When Christopher Male’s son, Duke, was diagnosed with autism at age three, the long-time investor quickly discovered a fragmented and polarized marketplace.
“The services seemed antiquated, solutions were expensive, there were long wait lines, just a very broken system,” said Male, who in 2020 co-founded the Autism Impact Fund, which invests in autism-focused startups. “As we surveyed the landscape, there were plenty of foundations and nonprofits that all play a critical role, but I was quite surprised to see that there was this gap in the market where there was no venture arm for the community.”
As more children are diagnosed with autism spectrum disorder, venture capital has poured into startups aiming to disrupt this space. In 2021, the Centers for Disease Control and Prevention reported that one in 44 children were diagnosed with autism spectrum disorder, an increase from the early 2010s when it was one in 68. Experts say diagnosis of autism has become more accurate, whereas in the past children were incorrectly labeled as having an intellectual disability.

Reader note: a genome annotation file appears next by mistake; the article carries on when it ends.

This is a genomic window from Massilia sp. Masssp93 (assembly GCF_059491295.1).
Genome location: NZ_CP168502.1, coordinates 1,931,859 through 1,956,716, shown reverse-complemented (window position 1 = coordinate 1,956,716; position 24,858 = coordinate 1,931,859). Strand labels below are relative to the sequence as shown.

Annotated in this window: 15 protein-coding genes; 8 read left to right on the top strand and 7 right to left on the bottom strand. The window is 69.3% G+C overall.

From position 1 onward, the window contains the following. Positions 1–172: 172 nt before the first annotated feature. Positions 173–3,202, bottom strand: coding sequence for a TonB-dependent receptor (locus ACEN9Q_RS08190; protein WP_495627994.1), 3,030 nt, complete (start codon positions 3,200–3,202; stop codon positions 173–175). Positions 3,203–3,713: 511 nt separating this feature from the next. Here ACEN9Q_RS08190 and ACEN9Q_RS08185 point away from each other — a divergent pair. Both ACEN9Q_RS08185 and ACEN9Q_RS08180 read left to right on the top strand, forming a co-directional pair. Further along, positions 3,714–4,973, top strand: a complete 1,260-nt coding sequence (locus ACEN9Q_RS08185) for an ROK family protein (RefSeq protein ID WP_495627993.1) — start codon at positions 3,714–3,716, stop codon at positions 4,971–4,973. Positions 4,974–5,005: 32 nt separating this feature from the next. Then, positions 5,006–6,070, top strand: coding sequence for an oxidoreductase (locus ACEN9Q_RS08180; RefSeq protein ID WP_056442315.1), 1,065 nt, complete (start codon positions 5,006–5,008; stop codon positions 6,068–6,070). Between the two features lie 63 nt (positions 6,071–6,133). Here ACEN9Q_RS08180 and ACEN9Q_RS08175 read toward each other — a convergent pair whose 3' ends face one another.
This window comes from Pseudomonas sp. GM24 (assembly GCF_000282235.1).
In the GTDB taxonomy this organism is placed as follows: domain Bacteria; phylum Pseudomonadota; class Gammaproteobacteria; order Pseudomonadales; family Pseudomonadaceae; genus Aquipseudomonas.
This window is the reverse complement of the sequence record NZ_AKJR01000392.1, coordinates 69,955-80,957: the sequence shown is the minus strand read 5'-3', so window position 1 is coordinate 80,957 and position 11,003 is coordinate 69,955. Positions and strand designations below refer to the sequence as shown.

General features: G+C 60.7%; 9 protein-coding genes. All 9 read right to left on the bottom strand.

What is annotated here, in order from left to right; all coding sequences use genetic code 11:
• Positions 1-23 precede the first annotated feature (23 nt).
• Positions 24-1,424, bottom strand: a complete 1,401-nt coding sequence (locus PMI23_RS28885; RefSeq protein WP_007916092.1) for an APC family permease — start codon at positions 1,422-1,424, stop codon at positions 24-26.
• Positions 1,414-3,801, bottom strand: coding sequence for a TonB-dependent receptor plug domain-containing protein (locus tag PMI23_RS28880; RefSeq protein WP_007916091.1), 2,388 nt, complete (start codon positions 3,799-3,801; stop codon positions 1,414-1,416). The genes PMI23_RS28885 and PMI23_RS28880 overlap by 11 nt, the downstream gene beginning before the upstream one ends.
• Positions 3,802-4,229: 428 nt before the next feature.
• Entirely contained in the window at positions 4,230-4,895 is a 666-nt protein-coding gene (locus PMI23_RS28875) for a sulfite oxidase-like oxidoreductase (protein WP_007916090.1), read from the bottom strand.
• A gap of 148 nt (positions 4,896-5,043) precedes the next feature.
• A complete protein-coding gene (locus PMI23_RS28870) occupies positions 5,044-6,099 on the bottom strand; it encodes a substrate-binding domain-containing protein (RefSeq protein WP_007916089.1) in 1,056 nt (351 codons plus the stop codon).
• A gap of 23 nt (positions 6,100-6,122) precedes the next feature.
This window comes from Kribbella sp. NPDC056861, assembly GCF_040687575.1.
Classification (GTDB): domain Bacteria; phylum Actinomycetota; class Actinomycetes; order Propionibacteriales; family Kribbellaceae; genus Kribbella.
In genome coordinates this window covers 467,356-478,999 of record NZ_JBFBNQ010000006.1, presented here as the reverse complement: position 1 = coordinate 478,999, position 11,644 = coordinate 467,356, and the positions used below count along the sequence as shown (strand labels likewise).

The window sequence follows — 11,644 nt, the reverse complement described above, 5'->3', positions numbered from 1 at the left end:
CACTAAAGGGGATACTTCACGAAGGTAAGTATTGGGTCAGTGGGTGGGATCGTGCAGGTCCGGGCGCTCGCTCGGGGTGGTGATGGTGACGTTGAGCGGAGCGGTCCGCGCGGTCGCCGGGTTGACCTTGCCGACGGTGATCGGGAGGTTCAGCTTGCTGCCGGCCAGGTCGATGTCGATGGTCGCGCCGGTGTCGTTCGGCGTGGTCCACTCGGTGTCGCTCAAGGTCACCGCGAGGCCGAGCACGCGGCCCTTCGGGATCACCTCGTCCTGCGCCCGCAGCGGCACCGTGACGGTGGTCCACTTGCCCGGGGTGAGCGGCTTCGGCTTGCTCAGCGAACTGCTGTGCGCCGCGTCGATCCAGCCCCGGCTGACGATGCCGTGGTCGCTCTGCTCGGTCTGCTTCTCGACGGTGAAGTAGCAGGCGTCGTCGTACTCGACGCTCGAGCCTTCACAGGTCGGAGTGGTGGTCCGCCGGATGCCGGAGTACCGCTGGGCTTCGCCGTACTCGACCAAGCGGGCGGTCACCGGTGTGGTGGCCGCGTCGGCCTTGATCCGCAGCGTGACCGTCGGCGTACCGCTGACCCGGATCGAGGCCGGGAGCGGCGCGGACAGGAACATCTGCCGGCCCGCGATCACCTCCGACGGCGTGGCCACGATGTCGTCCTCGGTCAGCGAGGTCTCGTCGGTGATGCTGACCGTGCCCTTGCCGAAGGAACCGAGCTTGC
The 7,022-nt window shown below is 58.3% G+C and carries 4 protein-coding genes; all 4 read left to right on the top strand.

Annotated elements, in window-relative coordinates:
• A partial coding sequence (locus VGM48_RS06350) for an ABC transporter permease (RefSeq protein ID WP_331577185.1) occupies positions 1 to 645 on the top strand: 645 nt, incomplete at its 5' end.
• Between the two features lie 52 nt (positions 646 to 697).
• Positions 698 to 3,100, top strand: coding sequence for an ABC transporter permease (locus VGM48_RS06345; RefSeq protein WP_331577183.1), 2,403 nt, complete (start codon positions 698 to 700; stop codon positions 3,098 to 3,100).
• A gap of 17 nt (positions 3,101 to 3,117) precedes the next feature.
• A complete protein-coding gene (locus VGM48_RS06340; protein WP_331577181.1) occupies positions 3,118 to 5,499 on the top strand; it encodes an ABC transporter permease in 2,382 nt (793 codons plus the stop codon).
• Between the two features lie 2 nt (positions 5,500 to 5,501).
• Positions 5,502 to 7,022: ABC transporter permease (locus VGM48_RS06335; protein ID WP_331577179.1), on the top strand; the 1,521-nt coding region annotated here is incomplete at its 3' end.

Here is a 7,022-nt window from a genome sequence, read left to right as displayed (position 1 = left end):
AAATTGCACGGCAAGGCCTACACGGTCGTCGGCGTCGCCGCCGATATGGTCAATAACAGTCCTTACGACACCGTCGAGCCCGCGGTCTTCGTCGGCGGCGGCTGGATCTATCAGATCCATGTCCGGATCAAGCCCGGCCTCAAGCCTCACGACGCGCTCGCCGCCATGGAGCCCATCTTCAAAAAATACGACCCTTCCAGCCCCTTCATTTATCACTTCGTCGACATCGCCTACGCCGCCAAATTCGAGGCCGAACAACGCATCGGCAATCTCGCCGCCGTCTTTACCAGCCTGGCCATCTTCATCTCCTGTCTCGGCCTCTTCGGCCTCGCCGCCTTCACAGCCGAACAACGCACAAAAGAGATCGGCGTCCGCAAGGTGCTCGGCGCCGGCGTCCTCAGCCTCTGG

Startups have emerged to offer everything from virtual therapy services to creating platforms that aid job hunting for autistic adults. Applied behavioral analysis, a treatment method for autistic children, has become increasingly digitized through telehealth assessments. But with the rise of technology and funding, questions have arisen about companies stressing revenue growth over clinical care.
“If you’re a tech company like Airbnb and you have venture capital, your mentality is typically, ‘grow, grow, grow,’” said Sarah Trautman, CEO of defy community, a company focused on preventing burnout among clinicians. “They don’t care if you’re running a huge deficit, they just want to get to scale and add in profit later…The issue that I think people are failing to consider is this requires human capital, and it really requires a ton of human capital.”
The money flowing into autism care has been plentiful. According to Digital Health Business & Technology’s funding database, more than $700 million in venture money has gone into autism-focused digital health startups since 2017. There have been 28 deals, including 17 in the last two years. That includes a $219 million round for Elemy in October 2021, a $105 million round for Brightline in March and a $60 million round for Cortica in June 2021. While most of these startups companies are singularly focused on autism, others like Brightline and Cortica aim to reach multiple patient populations.